Our Halloween horror video this year has its origins in the arrival chez Steyn of a new member of the family - Marvin the cat (at right, dipping into some of his favorite books). He came into my life last year at a rather dark and depressing time for me - and after a similar period, I gather, for him, as a stray on the mean streets. But he is a friendly and loving fellow, and, as time passed, in our daily interactions he taught me a lot about what's really important in life - cream, fish, a favorite window that catches the sun, and ripping the guts out of the occasional mouse.
Generally speaking, when I'm pottering about, I hum and whistle and sing about whatever's to hand - if there's a moon, I hum "Moonlight Becomes You"; when I was in Sweden the other week, I found myself whistling early Abba ("Honey Honey" and "Ring Ring"); etc. So, with Marvin the cat, I started lapsing into cat songs - "Ev'rybody Wants to be a Cat", "Cat Scratch Fever", "The Cat Came Back"...
And then it occurred to me that there were rather a lot of good cat songs, certainly when compared to dog songs ("Old Shep", :How Much Is That Doggie In The Window?"), and that Marvin seemed to be enjoying them. So I thought I'd put some of them down on record - that's me and Marvin on the cover, commiserating at the end of a long night. There are songs about prowling the alley after dark, chasing the cute kitty next door; there's a feline dance craze, and Rossini's Cats' Duet transformed into a samba. But, when you do an album of cat songs, there are certain ones that everyone expects you to have - and "I Tawt I Taw A Puddy Tat", beloved by three generations of Looney Tunes fans, certainly falls into that category.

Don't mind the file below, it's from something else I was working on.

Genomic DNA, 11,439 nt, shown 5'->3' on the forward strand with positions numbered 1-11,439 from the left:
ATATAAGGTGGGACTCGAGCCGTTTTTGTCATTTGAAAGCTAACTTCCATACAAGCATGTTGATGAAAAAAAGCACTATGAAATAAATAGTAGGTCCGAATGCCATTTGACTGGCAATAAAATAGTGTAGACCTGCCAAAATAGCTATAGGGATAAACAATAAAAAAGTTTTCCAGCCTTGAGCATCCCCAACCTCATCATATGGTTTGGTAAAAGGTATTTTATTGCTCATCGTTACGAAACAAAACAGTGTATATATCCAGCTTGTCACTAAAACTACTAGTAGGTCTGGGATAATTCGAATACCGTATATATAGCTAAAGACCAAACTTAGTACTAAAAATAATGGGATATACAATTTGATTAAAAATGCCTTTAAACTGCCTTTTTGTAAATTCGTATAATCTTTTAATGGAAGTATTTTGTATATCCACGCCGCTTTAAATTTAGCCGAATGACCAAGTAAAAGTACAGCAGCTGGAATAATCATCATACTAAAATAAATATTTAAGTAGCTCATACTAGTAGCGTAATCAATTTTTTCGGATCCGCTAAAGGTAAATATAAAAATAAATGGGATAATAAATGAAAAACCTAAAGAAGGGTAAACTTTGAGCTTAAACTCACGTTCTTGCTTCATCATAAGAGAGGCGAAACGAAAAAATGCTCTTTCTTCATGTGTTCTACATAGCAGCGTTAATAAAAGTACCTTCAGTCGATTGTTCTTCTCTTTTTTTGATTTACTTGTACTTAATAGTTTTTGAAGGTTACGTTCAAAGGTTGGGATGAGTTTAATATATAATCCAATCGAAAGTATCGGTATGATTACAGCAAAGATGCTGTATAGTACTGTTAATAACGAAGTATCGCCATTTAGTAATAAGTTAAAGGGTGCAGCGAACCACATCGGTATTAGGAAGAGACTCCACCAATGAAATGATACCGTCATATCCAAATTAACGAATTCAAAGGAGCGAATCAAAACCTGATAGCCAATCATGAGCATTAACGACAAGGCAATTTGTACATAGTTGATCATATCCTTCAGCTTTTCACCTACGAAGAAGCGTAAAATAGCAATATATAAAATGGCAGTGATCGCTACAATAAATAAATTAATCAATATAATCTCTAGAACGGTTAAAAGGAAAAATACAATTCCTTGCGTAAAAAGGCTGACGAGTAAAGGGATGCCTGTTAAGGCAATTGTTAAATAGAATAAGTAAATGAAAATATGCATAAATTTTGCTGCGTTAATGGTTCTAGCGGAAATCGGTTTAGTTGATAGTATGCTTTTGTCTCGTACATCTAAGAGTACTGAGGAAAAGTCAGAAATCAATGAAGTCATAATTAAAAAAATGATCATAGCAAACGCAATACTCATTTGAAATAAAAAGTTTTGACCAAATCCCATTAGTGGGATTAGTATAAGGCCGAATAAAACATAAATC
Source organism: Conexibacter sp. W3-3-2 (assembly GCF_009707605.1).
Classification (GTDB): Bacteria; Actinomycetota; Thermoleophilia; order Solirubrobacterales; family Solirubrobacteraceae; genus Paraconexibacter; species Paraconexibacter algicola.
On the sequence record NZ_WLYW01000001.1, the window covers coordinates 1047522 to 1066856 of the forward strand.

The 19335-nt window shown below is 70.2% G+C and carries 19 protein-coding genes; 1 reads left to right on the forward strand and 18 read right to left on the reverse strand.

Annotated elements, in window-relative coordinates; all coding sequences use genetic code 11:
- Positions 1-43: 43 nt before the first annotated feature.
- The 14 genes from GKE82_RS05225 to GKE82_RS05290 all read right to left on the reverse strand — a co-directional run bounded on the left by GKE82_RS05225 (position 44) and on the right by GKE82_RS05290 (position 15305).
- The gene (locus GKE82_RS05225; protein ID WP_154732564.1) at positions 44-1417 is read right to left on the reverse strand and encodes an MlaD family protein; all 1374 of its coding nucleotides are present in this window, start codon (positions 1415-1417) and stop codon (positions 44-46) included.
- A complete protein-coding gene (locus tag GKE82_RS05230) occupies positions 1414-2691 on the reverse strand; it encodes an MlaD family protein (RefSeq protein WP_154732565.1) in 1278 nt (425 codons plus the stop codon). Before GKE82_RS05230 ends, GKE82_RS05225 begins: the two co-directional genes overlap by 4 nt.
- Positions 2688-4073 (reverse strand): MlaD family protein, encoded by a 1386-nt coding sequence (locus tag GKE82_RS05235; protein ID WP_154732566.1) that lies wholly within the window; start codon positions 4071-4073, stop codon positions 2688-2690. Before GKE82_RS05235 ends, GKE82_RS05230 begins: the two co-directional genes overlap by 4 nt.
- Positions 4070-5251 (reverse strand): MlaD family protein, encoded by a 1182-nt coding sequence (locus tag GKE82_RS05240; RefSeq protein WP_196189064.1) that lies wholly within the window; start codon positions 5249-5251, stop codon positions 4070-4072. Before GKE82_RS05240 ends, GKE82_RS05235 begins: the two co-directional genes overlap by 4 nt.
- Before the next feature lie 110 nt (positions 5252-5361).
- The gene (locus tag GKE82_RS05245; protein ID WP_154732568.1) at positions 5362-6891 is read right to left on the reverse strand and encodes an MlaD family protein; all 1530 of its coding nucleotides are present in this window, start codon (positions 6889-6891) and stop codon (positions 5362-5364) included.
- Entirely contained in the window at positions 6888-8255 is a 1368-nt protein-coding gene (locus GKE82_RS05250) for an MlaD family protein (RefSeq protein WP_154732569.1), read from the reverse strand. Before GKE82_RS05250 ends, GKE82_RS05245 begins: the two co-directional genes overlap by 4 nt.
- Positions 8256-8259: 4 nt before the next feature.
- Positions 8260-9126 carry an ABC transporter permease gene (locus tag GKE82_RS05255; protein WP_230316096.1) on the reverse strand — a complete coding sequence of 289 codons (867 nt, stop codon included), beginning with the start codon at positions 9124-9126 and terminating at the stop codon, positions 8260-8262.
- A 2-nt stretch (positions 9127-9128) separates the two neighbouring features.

The only problem was I couldn't think of any way to do it. I mean, Tweety and Sylvester are great, but I didn't want to attempt a third-rate Mel Blanc impression, thufferin' thucotash. And yet there didn't seem to be any other way to sing the number. And then one day I chanced to be in the car tootling around and twiddling the radio dial and, from out of nowhere, the Police song "Every Breath You Take" came on. And, listening to the famous guitar intro, I suddenly thought: "Wait a minute! This is 'I Tawt I Taw A Puddy Tat'!"
And so I airily said to Kevin Amos, peerless musical director, let's do "I Tawt I Taw A Puddy Tat" in the style of "Every Breath You Take". And, instead of hurling the piano stool at me, he came up with a cracking arrangement, including the Looney Tunes theme rendered on electric guitar by Pete Callard and spooky backing-vocal interjections by Emma, Jan and Alison. There's also a special appearance right at the end by David Porter-Thomas from the English National Opera.
So, after doing Looney Tunes Sting-style, I figured I might as well make an Eighties rock video to go along with it. We hope you enjoy it:
In a strange way, it's also a footnote to our Sinatra Century series. "I Taut I Taw A Puddy Tat" was written by Warren Foster, a stalwart of the Warner Bros cartoon division, and two men very familiar to Sinatra fans: Alan Livingston, the brother of Jay Livingston (composer of "Buttons And Bows", "Que Sera, Sera", etc), was the record company exec who signed Frank to Capitol and ushered in the singer's golden age; and Billy May was the arranger of some of Sinatra's best albums, including Come Fly With Me and Come Dance With Me. What Billy would have made of my rocky version of his most successful composition, I cannot say, but I think it would have brought a smile to his face.
At any rate, I thank my beautiful cat Marvin, without whose encouragement it would never have occurred to me to go anywhere near this song. The album - Feline Groovy: Songs for Swingin' Cats - will be released in a few weeks, but is exclusively available for pre-order right now.